No Strings Attached

The Marionette
is an indie 2-D, first-person, freeware adventure game released by a development group called Team Effigy.  You play as a sculptor named Martin who receives an envelope in the mail containing nothing but a creepy photo.  Immediately, Martin collapses and wakes to find himself in front of a strange house. 

He enters the house and goes through a series of mysterious encounters as he travels from room to room.  To say that he’s traveling through rooms in the house itself wouldn’t be correct. It’s more like he’s traveling through different memories—both his own and those of a resident of the house.

I had my guard up going into this game as I recently didn’t enjoy an indie adventure that was also billed as a game for “mature” audiences only.  After finishing The Marionette I didn’t find that the “rated mature 16+” billing was quite justified.  The game does have some mild adult content and some violence but it relies more on psychological tension and mystery than visceral horror.

After a few minutes of playing The Marionette my caution proved not to be needed.  I became immersed in the game and wanted to keep going.  The game’s artwork is great.  I especially like the hand drawn cut scenes that frame the game’s story. 

The music blends well with each setting and gives the right amount of edge as the story becomes more intriguing.  The story is interesting and it measures out answers in an appropriate fashion as any good thriller should.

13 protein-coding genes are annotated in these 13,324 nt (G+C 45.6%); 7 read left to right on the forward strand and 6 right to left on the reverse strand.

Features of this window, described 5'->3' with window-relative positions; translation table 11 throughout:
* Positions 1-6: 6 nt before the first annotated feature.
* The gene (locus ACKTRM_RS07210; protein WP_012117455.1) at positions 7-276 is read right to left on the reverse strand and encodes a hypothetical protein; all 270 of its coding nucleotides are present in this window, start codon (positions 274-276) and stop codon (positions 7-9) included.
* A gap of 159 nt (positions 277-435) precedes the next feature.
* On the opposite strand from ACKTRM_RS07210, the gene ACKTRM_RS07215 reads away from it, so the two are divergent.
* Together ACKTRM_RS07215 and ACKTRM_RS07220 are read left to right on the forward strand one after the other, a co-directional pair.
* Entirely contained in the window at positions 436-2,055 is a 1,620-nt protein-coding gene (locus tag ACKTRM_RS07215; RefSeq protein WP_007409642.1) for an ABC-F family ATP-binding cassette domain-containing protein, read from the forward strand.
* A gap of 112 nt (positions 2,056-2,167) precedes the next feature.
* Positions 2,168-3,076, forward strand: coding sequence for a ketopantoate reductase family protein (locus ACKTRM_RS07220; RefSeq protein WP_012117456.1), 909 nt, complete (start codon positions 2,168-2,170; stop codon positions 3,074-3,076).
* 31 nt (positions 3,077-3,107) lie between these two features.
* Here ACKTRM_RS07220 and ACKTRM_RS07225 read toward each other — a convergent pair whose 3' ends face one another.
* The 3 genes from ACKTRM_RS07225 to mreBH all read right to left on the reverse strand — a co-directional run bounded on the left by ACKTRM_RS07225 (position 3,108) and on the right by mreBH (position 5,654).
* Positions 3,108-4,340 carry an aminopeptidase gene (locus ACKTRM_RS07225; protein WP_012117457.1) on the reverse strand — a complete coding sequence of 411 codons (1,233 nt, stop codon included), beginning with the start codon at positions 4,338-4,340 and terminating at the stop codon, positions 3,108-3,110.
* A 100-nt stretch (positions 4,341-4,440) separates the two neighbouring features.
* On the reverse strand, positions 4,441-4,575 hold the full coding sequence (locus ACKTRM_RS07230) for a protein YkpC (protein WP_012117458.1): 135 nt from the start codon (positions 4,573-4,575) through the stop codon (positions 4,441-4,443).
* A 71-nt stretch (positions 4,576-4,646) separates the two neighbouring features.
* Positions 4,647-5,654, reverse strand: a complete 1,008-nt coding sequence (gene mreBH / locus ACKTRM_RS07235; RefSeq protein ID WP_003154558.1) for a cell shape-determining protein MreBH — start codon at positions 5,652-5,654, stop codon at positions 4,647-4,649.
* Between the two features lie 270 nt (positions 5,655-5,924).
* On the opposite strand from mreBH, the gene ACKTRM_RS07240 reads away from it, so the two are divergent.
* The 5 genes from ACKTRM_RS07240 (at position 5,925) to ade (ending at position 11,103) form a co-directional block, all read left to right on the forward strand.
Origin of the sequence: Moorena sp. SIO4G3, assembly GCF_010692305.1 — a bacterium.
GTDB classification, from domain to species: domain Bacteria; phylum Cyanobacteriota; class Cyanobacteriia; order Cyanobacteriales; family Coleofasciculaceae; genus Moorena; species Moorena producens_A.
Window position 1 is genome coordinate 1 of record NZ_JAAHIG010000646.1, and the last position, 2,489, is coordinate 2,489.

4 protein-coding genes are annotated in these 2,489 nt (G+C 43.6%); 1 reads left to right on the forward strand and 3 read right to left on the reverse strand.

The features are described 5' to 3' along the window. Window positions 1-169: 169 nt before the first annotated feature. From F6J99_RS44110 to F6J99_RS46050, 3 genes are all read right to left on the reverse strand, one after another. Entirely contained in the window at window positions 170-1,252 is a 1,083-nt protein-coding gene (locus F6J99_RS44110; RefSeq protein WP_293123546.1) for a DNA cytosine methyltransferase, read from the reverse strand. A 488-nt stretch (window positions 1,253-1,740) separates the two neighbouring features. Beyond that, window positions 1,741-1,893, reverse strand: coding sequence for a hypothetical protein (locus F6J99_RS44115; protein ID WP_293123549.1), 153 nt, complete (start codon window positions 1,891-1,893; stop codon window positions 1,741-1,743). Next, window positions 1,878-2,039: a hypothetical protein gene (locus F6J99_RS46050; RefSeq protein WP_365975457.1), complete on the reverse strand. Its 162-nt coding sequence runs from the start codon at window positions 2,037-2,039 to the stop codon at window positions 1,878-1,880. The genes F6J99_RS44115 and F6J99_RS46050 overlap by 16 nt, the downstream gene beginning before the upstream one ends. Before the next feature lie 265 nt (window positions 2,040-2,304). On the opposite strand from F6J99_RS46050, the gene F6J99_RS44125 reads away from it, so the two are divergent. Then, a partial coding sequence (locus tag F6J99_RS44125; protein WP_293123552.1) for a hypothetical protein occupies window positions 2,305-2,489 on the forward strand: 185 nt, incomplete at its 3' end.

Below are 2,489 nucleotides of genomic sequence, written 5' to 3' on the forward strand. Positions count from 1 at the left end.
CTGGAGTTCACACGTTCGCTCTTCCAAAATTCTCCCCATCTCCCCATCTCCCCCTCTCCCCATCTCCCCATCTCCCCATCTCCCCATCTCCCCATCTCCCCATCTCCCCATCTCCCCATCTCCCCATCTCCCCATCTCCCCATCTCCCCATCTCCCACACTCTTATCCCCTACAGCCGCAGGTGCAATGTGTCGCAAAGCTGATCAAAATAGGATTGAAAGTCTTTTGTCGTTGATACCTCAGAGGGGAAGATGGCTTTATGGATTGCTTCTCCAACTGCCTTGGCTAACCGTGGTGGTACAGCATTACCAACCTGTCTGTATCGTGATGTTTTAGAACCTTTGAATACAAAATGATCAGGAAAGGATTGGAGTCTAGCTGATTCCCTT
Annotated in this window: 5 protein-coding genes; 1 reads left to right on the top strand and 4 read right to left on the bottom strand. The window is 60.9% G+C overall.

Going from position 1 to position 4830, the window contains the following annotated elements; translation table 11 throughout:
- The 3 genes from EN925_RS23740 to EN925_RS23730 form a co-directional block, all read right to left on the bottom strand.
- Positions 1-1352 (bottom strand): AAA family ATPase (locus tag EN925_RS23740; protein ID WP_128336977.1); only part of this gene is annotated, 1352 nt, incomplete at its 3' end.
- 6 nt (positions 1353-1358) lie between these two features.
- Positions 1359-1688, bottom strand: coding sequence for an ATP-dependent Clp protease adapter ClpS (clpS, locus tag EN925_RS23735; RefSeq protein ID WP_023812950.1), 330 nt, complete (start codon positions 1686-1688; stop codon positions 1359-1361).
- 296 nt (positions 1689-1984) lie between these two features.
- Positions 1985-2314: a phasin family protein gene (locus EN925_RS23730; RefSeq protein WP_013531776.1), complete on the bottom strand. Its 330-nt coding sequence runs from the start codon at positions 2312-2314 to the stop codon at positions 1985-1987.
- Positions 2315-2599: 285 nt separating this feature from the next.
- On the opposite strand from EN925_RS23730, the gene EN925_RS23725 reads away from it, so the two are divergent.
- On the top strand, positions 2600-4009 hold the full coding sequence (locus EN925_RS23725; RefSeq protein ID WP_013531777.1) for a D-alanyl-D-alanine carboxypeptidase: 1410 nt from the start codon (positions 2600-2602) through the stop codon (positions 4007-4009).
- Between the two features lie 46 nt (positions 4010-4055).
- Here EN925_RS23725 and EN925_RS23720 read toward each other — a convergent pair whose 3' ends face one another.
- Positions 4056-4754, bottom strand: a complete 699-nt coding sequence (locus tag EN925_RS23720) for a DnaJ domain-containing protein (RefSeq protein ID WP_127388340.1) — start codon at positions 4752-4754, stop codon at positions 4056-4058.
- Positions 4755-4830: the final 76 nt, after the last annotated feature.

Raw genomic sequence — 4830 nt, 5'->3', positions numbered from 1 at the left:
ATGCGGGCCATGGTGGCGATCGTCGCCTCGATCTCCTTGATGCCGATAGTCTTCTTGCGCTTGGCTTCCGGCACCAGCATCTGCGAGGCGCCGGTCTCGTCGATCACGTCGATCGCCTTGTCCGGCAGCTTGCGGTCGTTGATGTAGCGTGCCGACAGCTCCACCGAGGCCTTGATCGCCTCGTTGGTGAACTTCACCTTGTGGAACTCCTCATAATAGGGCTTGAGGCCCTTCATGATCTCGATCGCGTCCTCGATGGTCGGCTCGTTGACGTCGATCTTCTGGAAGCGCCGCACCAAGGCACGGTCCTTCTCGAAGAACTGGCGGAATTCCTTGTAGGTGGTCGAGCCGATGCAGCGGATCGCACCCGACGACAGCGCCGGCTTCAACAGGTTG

The game play itself follows a simplified version of the typical adventure game object collection/inventory system.  But rather than collecting random objects, you mostly collect letters, notes, and photos that help further the story. 

The puzzles are at a nice level of difficulty and all very logical.  Traveling through each memory feels a bit like you’re playing a bunch of room-escape games as you’re essentially trying to find the way out of the area each time. It’s especially tricky early on when you’re not sure of what’s going on and are unaware of each memory’s connection. 

I’m glad that I decided to take a break from the other games I was playing to try The Marionette.  It’s not a long game – with breaks to do laundry, grabbing some lunch, and even with trying to find its different endings, I finished it in a couple hours.  It was certainly worth the time.  Give the game a try, you can download it here for free.